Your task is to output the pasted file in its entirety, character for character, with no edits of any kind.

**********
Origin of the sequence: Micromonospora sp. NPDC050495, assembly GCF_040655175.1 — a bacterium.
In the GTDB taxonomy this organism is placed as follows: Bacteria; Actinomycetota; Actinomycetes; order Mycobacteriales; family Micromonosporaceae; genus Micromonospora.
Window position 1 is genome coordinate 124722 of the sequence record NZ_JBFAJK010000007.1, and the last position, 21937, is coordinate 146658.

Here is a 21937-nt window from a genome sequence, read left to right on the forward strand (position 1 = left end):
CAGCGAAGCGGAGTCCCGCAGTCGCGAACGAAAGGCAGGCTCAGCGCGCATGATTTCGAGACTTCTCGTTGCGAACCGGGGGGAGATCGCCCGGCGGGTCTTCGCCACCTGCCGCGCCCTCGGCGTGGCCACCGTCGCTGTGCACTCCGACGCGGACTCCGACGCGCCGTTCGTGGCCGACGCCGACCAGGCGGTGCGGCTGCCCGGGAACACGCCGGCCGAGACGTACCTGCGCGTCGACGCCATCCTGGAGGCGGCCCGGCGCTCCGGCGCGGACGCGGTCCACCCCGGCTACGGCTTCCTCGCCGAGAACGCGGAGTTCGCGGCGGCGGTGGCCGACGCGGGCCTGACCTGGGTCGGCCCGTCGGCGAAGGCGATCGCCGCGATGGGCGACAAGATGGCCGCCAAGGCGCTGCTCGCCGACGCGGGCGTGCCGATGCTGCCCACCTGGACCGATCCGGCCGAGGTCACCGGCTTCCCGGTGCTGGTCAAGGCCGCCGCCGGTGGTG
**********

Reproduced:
Origin of the sequence: Micromonospora sp. NPDC050495, assembly GCF_040655175.1 — a bacterium.
In the GTDB taxonomy this organism is placed as follows: Bacteria; Actinomycetota; Actinomycetes; order Mycobacteriales; family Micromonosporaceae; genus Micromonospora.
Window position 1 is genome coordinate 124722 of the sequence record NZ_JBFAJK010000007.1, and the last position, 21937, is coordinate 146658.

Here is a 21937-nt window from a genome sequence, read left to right on the forward strand (position 1 = left end):
CAGCGAAGCGGAGTCCCGCAGTCGCGAACGAAAGGCAGGCTCAGCGCGCATGATTTCGAGACTTCTCGTTGCGAACCGGGGGGAGATCGCCCGGCGGGTCTTCGCCACCTGCCGCGCCCTCGGCGTGGCCACCGTCGCTGTGCACTCCGACGCGGACTCCGACGCGCCGTTCGTGGCCGACGCCGACCAGGCGGTGCGGCTGCCCGGGAACACGCCGGCCGAGACGTACCTGCGCGTCGACGCCATCCTGGAGGCGGCCCGGCGCTCCGGCGCGGACGCGGTCCACCCCGGCTACGGCTTCCTCGCCGAGAACGCGGAGTTCGCGGCGGCGGTGGCCGACGCGGGCCTGACCTGGGTCGGCCCGTCGGCGAAGGCGATCGCCGCGATGGGCGACAAGATGGCCGCCAAGGCGCTGCTCGCCGACGCGGGCGTGCCGATGCTGCCCACCTGGACCGATCCGGCCGAGGTCACCGGCTTCCCGGTGCTGGTCAAGGCCGCCGCCGGTGGTG